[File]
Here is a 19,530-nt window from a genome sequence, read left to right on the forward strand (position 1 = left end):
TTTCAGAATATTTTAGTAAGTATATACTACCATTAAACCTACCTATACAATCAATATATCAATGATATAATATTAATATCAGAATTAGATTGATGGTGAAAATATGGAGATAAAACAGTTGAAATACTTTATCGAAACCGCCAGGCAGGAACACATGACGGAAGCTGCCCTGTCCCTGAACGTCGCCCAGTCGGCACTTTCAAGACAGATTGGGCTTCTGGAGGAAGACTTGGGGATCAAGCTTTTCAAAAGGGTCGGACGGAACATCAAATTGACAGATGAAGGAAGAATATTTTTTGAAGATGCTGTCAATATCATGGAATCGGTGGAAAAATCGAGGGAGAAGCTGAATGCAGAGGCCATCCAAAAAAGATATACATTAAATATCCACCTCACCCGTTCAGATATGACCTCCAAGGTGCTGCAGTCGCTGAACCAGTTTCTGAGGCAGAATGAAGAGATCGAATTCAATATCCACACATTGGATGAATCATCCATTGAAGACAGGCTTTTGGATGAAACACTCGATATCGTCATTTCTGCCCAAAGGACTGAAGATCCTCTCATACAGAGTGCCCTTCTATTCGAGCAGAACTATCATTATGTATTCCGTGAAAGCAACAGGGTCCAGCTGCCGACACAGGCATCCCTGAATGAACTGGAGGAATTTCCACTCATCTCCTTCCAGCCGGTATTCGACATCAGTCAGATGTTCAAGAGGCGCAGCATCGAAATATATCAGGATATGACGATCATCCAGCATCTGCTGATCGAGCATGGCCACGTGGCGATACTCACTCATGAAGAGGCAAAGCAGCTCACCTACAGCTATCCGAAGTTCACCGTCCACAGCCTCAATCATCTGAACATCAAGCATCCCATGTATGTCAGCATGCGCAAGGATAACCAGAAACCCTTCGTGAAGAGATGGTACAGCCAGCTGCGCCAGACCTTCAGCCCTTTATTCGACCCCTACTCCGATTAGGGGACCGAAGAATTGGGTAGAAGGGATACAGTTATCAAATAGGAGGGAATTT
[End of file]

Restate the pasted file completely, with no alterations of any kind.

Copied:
Here is a 19,530-nt window from a genome sequence, read left to right on the forward strand (position 1 = left end):
TTTCAGAATATTTTAGTAAGTATATACTACCATTAAACCTACCTATACAATCAATATATCAATGATATAATATTAATATCAGAATTAGATTGATGGTGAAAATATGGAGATAAAACAGTTGAAATACTTTATCGAAACCGCCAGGCAGGAACACATGACGGAAGCTGCCCTGTCCCTGAACGTCGCCCAGTCGGCACTTTCAAGACAGATTGGGCTTCTGGAGGAAGACTTGGGGATCAAGCTTTTCAAAAGGGTCGGACGGAACATCAAATTGACAGATGAAGGAAGAATATTTTTTGAAGATGCTGTCAATATCATGGAATCGGTGGAAAAATCGAGGGAGAAGCTGAATGCAGAGGCCATCCAAAAAAGATATACATTAAATATCCACCTCACCCGTTCAGATATGACCTCCAAGGTGCTGCAGTCGCTGAACCAGTTTCTGAGGCAGAATGAAGAGATCGAATTCAATATCCACACATTGGATGAATCATCCATTGAAGACAGGCTTTTGGATGAAACACTCGATATCGTCATTTCTGCCCAAAGGACTGAAGATCCTCTCATACAGAGTGCCCTTCTATTCGAGCAGAACTATCATTATGTATTCCGTGAAAGCAACAGGGTCCAGCTGCCGACACAGGCATCCCTGAATGAACTGGAGGAATTTCCACTCATCTCCTTCCAGCCGGTATTCGACATCAGTCAGATGTTCAAGAGGCGCAGCATCGAAATATATCAGGATATGACGATCATCCAGCATCTGCTGATCGAGCATGGCCACGTGGCGATACTCACTCATGAAGAGGCAAAGCAGCTCACCTACAGCTATCCGAAGTTCACCGTCCACAGCCTCAATCATCTGAACATCAAGCATCCCATGTATGTCAGCATGCGCAAGGATAACCAGAAACCCTTCGTGAAGAGATGGTACAGCCAGCTGCGCCAGACCTTCAGCCCTTTATTCGACCCCTACTCCGATTAGGGGACCGAAGAATTGGGTAGAAGGGATACAGTTATCAAATAGGAGGGAATTT